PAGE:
WP8 -Turbojet Engine with High Thrust
The WP8, which was used for the H-6 medium bomber, was made according to the Soviet RD-3M engine technical documents. This engine was a relatively advanced high thrust turbojet engine at the end of the 1950s. Its maximum thrust is 93 kN (9,500 kgf), which is two times more than that of WP5 and WP6 engines. The weight was 3,100 kg and the maximum diameter was 1.4 m. The series production of such a large engine needed several hundreds of precision, special and large equipment and special test facilities. The production of each engine would consume 15 tons of high temperature alloy and 9.5 tons of non-ferrous metal. The blank of the turbine disc had to be forged by a 10,000 ton class hydraulic press. The manufacture of the high thrust engines reflected the economical strength and industrial level of the country. At that time only very few countries in the world could produce such engines of this size.
In 1958, in order to meet the requirements of the trial production for the H-6, it was decided that trial production of the WP8 engine would be jointly undertaken by HEF, SEF and XEF. In 1961, the aviation industry cut short its front line and trial production was temporarily halted. In 1963, it was decided that XEF would carry out the task alone.
The trial production in Xi'an was led by chief engineer Jiang Zutong and was carried out in plan-ned phases. At the beginning of 1962, the factory sent out 132 staff members and workers to HEF and SEF to study and exchange experiences for the trial production and to accept the documents and materials concerned. From 1963 to 1964, some detailed parts started to be trial produced. In the latter half of 1965, the trial production began in an all-round, way. In order to form the team quickly, the factory assigned some new workers to the WP5A production line and took out the experienced workers to the WP8's. They opened technical training classes for the production technology of the critical parts, and signed the teaching and learning contracts between the masters and apprentices using dummy blanks for training. That enabled the operators to grasp techniques quickly. Then, organized by Ma Shiying, the vice chief engineer, the trial production for 197 critical parts and components and tackling the key technical problems started.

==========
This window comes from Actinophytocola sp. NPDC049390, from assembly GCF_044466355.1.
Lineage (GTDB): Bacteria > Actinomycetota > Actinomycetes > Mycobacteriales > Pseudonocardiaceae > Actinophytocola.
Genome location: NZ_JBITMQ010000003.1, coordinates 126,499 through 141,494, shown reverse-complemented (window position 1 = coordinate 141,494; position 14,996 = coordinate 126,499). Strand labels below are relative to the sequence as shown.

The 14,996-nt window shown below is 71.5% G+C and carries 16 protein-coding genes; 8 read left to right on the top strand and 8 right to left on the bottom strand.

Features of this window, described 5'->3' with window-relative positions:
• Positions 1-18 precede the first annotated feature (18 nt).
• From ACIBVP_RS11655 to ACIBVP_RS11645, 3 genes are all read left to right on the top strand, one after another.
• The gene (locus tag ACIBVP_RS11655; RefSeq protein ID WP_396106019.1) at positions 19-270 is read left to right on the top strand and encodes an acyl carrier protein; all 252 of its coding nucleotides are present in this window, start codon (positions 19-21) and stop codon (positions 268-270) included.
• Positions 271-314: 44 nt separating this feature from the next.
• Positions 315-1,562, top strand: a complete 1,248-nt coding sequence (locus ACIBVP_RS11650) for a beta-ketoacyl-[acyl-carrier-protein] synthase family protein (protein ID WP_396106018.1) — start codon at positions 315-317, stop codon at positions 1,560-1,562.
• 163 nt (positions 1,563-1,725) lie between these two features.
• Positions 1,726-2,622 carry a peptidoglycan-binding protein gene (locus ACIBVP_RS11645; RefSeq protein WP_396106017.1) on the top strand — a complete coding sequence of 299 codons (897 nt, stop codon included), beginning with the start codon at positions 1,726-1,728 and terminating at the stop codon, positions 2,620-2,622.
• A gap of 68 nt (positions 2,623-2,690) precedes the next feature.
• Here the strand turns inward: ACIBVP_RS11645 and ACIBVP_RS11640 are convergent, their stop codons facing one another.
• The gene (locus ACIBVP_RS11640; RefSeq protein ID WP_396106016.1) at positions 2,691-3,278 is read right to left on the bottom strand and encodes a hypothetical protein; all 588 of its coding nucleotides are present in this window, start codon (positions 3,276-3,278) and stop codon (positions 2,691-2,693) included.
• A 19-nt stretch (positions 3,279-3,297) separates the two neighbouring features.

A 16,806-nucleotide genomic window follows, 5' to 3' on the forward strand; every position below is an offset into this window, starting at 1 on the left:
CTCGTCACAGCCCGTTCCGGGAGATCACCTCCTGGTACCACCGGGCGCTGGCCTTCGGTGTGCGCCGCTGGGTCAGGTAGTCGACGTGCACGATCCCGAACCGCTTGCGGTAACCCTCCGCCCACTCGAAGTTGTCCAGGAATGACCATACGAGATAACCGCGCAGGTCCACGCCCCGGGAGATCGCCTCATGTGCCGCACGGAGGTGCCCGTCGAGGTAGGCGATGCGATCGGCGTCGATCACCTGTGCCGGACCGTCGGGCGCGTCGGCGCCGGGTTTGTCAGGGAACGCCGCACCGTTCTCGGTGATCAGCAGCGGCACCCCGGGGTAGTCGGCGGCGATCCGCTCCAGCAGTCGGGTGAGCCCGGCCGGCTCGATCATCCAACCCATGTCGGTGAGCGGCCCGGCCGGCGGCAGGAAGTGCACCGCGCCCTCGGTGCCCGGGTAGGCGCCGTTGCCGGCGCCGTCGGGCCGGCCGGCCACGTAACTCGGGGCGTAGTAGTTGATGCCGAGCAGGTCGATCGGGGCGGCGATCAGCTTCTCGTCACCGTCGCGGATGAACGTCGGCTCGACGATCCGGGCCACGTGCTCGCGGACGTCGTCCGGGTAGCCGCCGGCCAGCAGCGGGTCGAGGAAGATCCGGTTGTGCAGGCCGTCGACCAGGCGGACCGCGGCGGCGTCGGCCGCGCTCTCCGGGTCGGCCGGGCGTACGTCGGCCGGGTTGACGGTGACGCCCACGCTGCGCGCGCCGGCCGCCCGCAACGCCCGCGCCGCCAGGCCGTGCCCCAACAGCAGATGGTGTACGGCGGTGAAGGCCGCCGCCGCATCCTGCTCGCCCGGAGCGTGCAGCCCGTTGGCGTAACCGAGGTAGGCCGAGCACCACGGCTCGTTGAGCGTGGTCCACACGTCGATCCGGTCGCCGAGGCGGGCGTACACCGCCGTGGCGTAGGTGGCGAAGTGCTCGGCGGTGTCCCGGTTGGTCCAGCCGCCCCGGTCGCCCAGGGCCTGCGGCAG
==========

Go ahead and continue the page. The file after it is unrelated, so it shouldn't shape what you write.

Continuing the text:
The Soviet Union did not provide the composition and work processes for the first stage nozzle guide vanes (NGV) casting alloy and they developed it successfully with the joint effort with the Beijing Aeronautical Materials Institute (BAMI) and Shanghai Jiaotung University. They also took many measures during the trial production to strengthen the quality control. Thanks to the joint efforts of the people from the top to the bottom and from the inside to the outside of the factory, the WP8 engine passed the State appraisal test in January 1967 and it was put into series production.
Since that time, China has had its home-made high thrust engines and its own factory for making such engines. Its medium bombers had reliable powerplants. This was major progress in 'China's aviation industry. A total of 1,193 items of raw material, forging and casting blanks and finished parts and accessories were needed for WP8 engines. In 1960, about half of them could not be domestically produced. That became a major problem for the series production. The State relied on and developed indigenous materials. In 1967, the majority of problems were solved.
At this stage of WP8 trial production, the first time between overhaul (TBO) was 300 hours. XEF continued to undertake life extension work and gained great achievements. In 1974, the life was approved to be 500 hours, in 1979 extended to 600 hours and in 1983, further-extended to 800 hours.
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